• Join over 1.2 million students every month
  • Accelerate your learning by 29%
  • Unlimited access from just £6.99 per month

Religious experience presents a convincing argument to prove the existence of God. Analyse this claim (12 marks)

Extracts from this document...

Introduction

Religious experience presents a convincing argument to prove the existence of God. Analyse this claim (12 marks) The religious experience is an a posteriori argument with the philosophical proof if based on experience. The actual argument is as follows: P1 - I have a strange experience P2 - The explanation for the experience lies beyond me P3 - All things which are beyond me I attribute to God C - Therefore God exists Religious experience can be split into three types; mysticism, conversion and prayer. A mystical experience is the name given to the experience of having apprehended an ultimate reality that is difficult to express using normal vocabulary. Conversion is the changing from one set of beliefs to another. The word prayer includes every kind of inward communion or conversation with the power recognition, thanksgiving and petition. As the argument is based on a prior believe in God and the thought that he manifests himself occasionally and privately in some people's lives. This argument requires spiritual recognition as it cannot be proven by any form of rational justification. ...read more.

Middle

For example as God is the creator, how would you recognise this attribute if you were to have a religious experience. The argument that 'you know' is too insufficient as there must be reasons as well as convictions. Swinburne states, in support of the argument, that there is no good reason to suppose that 'God exists' is somehow meaningless, or contradictory, or not possibly true. He says that one should not reject claims to experience of God by rejecting the whole idea of God. Swinburne also says that when someone explains about a religious experience they are only reporting how it appeared to them. Evidence has shown that experiences can give us grounds for supposing that things are as we take them to be. He argues that we can acquire knowledge from experiences and that we can acquire knowledge of God by religious experience. Swinburne also says that God does not defy human understanding and there is no reason, in principle, why people should not be able to correctly identify an object of their experience as divine. A common argument against the criticisms of this argument is that although people can make mistakes when describing how things are, does not mean that they are always mistaken. ...read more.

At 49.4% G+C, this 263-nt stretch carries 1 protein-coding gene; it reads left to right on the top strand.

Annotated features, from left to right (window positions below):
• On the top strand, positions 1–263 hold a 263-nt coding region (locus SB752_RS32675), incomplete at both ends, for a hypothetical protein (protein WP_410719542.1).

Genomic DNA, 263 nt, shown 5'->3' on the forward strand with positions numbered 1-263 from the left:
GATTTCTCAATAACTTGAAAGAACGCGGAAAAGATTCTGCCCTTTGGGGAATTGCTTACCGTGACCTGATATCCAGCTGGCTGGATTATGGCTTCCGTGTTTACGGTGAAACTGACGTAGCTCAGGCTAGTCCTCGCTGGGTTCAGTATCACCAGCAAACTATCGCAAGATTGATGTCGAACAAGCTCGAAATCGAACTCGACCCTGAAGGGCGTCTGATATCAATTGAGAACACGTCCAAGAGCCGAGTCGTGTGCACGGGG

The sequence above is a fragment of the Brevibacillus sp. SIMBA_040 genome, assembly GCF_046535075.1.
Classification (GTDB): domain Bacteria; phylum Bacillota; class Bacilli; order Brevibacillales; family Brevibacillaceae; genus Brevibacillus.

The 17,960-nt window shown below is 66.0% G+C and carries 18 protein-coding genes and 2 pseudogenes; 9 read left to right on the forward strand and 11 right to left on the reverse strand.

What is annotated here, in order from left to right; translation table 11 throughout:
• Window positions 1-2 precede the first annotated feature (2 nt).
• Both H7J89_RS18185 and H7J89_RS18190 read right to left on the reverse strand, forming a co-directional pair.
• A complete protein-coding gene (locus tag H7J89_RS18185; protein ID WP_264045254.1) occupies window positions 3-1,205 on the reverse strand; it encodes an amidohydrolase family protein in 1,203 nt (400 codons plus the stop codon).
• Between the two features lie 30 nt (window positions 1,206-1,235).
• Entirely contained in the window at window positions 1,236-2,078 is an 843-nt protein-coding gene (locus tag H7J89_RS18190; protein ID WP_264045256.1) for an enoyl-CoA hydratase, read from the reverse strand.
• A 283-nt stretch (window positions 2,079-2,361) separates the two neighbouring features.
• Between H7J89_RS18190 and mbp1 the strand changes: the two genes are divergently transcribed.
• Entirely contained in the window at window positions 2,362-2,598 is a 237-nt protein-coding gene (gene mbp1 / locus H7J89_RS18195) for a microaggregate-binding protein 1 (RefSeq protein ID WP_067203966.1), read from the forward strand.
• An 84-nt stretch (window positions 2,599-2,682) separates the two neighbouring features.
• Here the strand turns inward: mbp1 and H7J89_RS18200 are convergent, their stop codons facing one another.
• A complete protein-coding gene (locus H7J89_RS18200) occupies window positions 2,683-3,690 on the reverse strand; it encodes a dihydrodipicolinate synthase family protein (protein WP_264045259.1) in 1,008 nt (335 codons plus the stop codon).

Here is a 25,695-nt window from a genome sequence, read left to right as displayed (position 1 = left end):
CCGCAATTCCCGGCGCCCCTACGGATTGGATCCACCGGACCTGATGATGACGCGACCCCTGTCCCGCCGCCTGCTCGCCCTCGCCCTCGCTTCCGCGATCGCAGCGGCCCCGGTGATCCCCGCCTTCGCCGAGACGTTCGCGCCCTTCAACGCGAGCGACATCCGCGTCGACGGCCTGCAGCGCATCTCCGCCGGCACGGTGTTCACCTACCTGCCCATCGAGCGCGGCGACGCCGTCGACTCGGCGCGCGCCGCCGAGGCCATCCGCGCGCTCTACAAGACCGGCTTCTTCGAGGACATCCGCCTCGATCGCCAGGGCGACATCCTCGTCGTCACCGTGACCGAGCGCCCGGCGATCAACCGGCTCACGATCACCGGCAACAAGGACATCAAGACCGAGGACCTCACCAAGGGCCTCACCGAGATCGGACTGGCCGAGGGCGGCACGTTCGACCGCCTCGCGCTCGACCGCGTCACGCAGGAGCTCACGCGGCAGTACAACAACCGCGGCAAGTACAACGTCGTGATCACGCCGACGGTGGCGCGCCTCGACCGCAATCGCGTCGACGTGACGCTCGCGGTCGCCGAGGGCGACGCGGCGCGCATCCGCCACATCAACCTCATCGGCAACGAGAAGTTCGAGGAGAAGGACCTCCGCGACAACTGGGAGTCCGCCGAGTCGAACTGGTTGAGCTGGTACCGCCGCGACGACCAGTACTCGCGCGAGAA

Conclusion

Aquinas argues against the religious experience argument as he says that God is a reality which defines human understanding so he argues that if god accounts for the experiences we have, we are not in any position explicitly to recognise that any object of our experience is God. The main criticism of this argument is that experiences can often present false impressions, an example being that it looks as if the sun moves around the earth but it doesn't. People who suffer from various kinds of drug addictions may genuinely believe that the world contains fifty foot penguins but this is obviously not the case. These leads to many people believing that experiences can carry little weight when it comes to the question of God's existence. These criticisms often lead people to not supporting this argument and so many people question the premises and the believability of this argument. Aquinas puts forward many criticisms for this argument but these stem from his strong belief in God prior to this argument. Freud, looking from a more psychological approach, also apposes the argument looking at the area of making a mistake rather than the likelihood of God appearing to people. Words = 1,170 Hannah O'Shea-Herriot R.S. A Level Philosophy ...read more.